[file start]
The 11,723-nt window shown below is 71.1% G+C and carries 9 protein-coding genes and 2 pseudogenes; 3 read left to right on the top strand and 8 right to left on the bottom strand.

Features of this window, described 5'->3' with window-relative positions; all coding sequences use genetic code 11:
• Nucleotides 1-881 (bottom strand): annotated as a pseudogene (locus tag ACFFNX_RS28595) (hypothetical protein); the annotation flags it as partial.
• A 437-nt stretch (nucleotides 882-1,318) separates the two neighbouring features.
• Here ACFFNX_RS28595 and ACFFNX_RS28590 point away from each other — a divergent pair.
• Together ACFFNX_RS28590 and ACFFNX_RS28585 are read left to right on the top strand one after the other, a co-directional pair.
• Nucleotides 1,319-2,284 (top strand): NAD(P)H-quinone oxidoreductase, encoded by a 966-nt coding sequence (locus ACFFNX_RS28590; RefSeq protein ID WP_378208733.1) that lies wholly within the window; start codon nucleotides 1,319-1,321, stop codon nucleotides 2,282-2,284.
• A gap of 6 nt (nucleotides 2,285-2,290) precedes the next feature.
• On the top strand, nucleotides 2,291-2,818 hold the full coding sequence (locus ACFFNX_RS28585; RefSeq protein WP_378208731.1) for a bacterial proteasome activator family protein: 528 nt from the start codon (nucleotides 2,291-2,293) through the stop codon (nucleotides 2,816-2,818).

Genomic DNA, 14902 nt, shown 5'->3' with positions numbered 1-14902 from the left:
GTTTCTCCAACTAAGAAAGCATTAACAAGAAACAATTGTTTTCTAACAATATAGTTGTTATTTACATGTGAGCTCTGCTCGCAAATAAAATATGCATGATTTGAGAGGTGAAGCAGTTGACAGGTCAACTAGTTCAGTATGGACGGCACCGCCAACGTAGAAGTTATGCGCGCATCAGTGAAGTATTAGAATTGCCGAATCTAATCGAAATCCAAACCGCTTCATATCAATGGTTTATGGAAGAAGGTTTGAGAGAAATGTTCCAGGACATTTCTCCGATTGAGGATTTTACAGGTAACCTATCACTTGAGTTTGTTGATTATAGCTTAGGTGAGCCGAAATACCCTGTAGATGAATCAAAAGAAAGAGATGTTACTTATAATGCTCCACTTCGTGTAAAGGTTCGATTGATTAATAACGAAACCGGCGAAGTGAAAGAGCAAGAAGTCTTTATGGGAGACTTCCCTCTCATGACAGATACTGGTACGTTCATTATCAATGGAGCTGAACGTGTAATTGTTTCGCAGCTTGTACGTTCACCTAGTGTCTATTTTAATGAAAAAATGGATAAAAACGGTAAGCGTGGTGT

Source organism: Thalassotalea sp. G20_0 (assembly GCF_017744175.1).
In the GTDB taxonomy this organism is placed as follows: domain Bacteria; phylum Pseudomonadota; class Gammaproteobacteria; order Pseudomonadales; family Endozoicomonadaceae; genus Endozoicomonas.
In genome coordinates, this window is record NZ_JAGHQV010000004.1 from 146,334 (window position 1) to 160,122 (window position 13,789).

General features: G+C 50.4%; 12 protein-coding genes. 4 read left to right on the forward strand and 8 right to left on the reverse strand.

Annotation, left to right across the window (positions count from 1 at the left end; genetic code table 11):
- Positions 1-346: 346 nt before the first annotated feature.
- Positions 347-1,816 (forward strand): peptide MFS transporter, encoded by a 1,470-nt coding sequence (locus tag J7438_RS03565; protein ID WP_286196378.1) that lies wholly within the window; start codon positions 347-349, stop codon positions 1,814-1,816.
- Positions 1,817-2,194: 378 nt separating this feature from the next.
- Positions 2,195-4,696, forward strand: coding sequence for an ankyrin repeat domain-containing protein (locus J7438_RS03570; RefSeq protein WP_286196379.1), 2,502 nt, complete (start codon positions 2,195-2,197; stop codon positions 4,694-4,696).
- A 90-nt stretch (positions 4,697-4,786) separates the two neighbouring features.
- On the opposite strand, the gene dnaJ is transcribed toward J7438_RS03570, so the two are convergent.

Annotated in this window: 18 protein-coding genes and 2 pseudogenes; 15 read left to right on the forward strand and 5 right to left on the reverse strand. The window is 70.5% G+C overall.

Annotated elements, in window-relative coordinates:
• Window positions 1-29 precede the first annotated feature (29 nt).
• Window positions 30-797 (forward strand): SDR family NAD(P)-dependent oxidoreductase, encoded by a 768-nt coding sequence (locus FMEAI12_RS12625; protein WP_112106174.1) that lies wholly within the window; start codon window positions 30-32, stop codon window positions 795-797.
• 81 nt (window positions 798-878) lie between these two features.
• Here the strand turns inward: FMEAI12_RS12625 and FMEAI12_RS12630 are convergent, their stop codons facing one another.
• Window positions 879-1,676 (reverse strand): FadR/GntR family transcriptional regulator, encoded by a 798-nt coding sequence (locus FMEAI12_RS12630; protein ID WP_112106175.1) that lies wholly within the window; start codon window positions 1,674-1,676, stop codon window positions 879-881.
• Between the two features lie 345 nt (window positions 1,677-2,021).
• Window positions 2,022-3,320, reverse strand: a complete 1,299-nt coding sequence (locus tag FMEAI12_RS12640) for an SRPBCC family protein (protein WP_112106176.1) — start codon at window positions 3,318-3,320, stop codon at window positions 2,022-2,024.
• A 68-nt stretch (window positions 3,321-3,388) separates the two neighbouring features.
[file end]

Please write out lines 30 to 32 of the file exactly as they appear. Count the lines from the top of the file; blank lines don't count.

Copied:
• Between the two features lie 345 nt (window positions 1,677-2,021).
• Window positions 2,022-3,320, reverse strand: a complete 1,299-nt coding sequence (locus tag FMEAI12_RS12640) for an SRPBCC family protein (protein WP_112106176.1) — start codon at window positions 3,318-3,320, stop codon at window positions 2,022-2,024.
• A 68-nt stretch (window positions 3,321-3,388) separates the two neighbouring features.